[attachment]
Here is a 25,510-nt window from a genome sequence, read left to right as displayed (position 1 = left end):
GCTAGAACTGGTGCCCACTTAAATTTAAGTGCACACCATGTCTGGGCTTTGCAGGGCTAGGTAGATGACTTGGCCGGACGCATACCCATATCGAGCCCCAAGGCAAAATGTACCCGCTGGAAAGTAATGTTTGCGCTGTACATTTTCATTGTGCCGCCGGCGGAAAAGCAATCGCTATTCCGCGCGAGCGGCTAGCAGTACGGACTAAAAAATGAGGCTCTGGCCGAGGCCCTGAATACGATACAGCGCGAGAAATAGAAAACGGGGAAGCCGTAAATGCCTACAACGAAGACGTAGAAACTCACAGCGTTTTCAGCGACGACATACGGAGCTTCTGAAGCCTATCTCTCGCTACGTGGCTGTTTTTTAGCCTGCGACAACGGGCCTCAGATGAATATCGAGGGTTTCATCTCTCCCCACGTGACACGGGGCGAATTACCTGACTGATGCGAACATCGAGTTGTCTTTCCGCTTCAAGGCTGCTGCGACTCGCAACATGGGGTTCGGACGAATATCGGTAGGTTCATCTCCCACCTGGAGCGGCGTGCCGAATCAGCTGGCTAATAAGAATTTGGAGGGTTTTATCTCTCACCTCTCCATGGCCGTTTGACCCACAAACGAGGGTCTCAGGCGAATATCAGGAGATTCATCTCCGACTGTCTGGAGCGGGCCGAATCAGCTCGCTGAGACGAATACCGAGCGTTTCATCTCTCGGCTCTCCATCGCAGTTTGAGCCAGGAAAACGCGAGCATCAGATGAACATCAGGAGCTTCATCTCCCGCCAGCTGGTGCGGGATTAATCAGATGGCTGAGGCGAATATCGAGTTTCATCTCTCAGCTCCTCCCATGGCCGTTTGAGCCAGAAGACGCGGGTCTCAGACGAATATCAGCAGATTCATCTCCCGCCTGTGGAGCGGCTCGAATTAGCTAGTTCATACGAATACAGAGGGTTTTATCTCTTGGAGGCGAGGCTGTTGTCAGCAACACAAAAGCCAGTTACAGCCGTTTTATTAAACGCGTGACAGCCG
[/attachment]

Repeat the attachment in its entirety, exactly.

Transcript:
Here is a 25,510-nt window from a genome sequence, read left to right as displayed (position 1 = left end):
GCTAGAACTGGTGCCCACTTAAATTTAAGTGCACACCATGTCTGGGCTTTGCAGGGCTAGGTAGATGACTTGGCCGGACGCATACCCATATCGAGCCCCAAGGCAAAATGTACCCGCTGGAAAGTAATGTTTGCGCTGTACATTTTCATTGTGCCGCCGGCGGAAAAGCAATCGCTATTCCGCGCGAGCGGCTAGCAGTACGGACTAAAAAATGAGGCTCTGGCCGAGGCCCTGAATACGATACAGCGCGAGAAATAGAAAACGGGGAAGCCGTAAATGCCTACAACGAAGACGTAGAAACTCACAGCGTTTTCAGCGACGACATACGGAGCTTCTGAAGCCTATCTCTCGCTACGTGGCTGTTTTTTAGCCTGCGACAACGGGCCTCAGATGAATATCGAGGGTTTCATCTCTCCCCACGTGACACGGGGCGAATTACCTGACTGATGCGAACATCGAGTTGTCTTTCCGCTTCAAGGCTGCTGCGACTCGCAACATGGGGTTCGGACGAATATCGGTAGGTTCATCTCCCACCTGGAGCGGCGTGCCGAATCAGCTGGCTAATAAGAATTTGGAGGGTTTTATCTCTCACCTCTCCATGGCCGTTTGACCCACAAACGAGGGTCTCAGGCGAATATCAGGAGATTCATCTCCGACTGTCTGGAGCGGGCCGAATCAGCTCGCTGAGACGAATACCGAGCGTTTCATCTCTCGGCTCTCCATCGCAGTTTGAGCCAGGAAAACGCGAGCATCAGATGAACATCAGGAGCTTCATCTCCCGCCAGCTGGTGCGGGATTAATCAGATGGCTGAGGCGAATATCGAGTTTCATCTCTCAGCTCCTCCCATGGCCGTTTGAGCCAGAAGACGCGGGTCTCAGACGAATATCAGCAGATTCATCTCCCGCCTGTGGAGCGGCTCGAATTAGCTAGTTCATACGAATACAGAGGGTTTTATCTCTTGGAGGCGAGGCTGTTGTCAGCAACACAAAAGCCAGTTACAGCCGTTTTATTAAACGCGTGACAGCCG